June 22, 2001

NEA Focuses on Low-Performing Schools at Joint Conference on Concerns of Minorities and Women

Making Every Public School Great will be the focus of the 2001 Joint Conference on Concerns of Minorities and Women scheduled for June 29-30 at The Westin Bonaventure Hotel in Los Angeles. The conference is held each year in connection with the Annual Meeting of the 2.6 million-member National Education Association (NEA).

"America's greatest challenge and the NEA's highest priority is to find ways to provide every child a great public school," said NEA President Bob Chase. "The Joint Conference assists NEA members in meeting that ideal by illuminating the best thinking and the latest trends and development in this key area of public policy and classroom instruction."

One of the nation's foremost experts on multicultural education kicks off the conference with a keynote speech on "Why Multiculturalism Matters" in the 21st Century of the morning of the first day of the conference. Dr. Ronald Takaki is also an author, historian, and scholar, who serves as Professor of Ethnic Studies at the University of California at Berkeley.

The following day, California Lt. Governor Cruz Bustamante will deliver a luncheon speech and share his first-hand knowledge of how cities across the nation can advance equity in educational resources. Bustamante is the first Latino elected to statewide office in California in more than 120 years and the former speaker of the state Assembly. In that role, he used his power to reduce class sizes, extend health care coverage to 600,000 low-income children, and provide $1 billion to purchase updated textbooks for LA students.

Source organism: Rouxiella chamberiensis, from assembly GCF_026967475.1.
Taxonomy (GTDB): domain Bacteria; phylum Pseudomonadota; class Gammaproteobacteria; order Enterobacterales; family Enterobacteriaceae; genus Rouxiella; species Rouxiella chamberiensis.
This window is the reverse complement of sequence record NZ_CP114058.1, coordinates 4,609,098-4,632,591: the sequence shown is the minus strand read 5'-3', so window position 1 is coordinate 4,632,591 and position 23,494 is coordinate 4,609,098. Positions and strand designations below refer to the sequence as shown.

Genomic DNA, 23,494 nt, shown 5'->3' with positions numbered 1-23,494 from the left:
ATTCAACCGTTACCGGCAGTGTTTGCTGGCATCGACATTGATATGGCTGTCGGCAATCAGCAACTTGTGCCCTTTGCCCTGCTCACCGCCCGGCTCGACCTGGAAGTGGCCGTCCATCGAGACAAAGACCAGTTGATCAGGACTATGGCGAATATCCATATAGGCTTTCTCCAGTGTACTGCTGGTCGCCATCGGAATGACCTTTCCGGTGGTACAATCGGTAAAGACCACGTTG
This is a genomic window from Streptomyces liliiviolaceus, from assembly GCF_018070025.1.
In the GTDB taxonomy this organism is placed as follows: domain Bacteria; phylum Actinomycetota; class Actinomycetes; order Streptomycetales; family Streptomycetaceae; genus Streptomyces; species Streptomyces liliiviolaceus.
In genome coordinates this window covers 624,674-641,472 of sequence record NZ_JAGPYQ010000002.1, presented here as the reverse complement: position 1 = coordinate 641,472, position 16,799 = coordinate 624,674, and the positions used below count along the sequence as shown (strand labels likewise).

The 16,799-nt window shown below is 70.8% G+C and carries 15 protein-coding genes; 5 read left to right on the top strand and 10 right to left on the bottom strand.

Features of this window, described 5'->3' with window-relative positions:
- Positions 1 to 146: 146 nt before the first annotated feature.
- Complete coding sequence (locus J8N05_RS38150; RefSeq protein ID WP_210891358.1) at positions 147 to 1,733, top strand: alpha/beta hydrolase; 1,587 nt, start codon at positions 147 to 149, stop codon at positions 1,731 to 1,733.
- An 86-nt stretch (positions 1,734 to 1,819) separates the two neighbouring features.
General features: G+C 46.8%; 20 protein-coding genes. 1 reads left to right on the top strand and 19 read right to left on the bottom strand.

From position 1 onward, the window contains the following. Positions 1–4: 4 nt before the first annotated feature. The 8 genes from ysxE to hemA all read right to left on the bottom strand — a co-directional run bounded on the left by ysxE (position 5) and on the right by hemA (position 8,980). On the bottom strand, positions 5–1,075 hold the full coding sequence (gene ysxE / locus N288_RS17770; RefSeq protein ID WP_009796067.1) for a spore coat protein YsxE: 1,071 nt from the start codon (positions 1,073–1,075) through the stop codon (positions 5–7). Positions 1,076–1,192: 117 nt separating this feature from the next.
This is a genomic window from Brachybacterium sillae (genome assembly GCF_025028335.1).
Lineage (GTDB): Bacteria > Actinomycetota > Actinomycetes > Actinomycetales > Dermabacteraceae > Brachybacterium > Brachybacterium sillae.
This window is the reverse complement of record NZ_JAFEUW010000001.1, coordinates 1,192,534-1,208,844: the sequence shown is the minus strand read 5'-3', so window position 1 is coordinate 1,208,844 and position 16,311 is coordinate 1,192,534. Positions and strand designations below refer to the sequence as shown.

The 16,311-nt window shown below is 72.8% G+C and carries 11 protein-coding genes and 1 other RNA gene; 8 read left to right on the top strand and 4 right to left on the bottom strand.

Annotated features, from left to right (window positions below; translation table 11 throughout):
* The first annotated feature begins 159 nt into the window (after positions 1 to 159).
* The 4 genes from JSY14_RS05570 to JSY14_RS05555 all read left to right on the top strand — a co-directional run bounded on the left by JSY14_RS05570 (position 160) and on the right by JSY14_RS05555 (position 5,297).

In between the speeches, conference participants will choose from dozens of workshops and sessions covering a broad range of human and civil rights issues that arise in the classroom or in schools. On Friday afternoon, for example, Professor Pedro Noguera, of the Harvard University Graduate School of Education, joins Ana "Cha" Guzmán, Former Senior Advisor to the U.S. Secretary of Education, to discuss "Hispanics and the Educational Pipeline: Pre-K Through Higher Education."

David Hernandez, Chair of the NEA Hispanic Caucus, will facilitate this thorough examination of the whole gamut of Hispanic education issues, from pre-school through graduate school.

Other Latino education experts —from Raymund A. Paredes, Director of Creativity and Culture at the Rockefeller Foundation in New York to Hilda Crespo, Vice President of ASPIRA in Washington, D.C.— will address the key education challenges of the day, such as closing the achievement gap between Hispanic students and others, how culture affects literacy, and support the Latino community could provide NEA to improve the education status of Hispanic students.

The Joint Conference closes Saturday, June 30, with a speech from Mary Hatwood Futrell, the internationally recognized educator and former president of NEA. Futrell will offer her own considerable insights on how NEA members can intensify the Association's growing emphasis on making every public school great. In keeping with this year's conference theme, a major focus of the 2001 Joint Conference will be enhancing under-performing schools, which NEA has named "High-Priority Schools." Several sessions have been designed to impart strategies and approaches that have proven successful in turning around such challenged schools — most based on the work of Belinda Williams, a national expert on closing the achievement gap. Williams is an education consultant who has authored many publications and papers for national organizations. She developed the concept of identifying student assets, rather than deficits, a shift in thinking that lays the groundwork for tailoring curricula to fit students and not the other way around. This new framework is at the core of NEA's Priority Schools Initiative.

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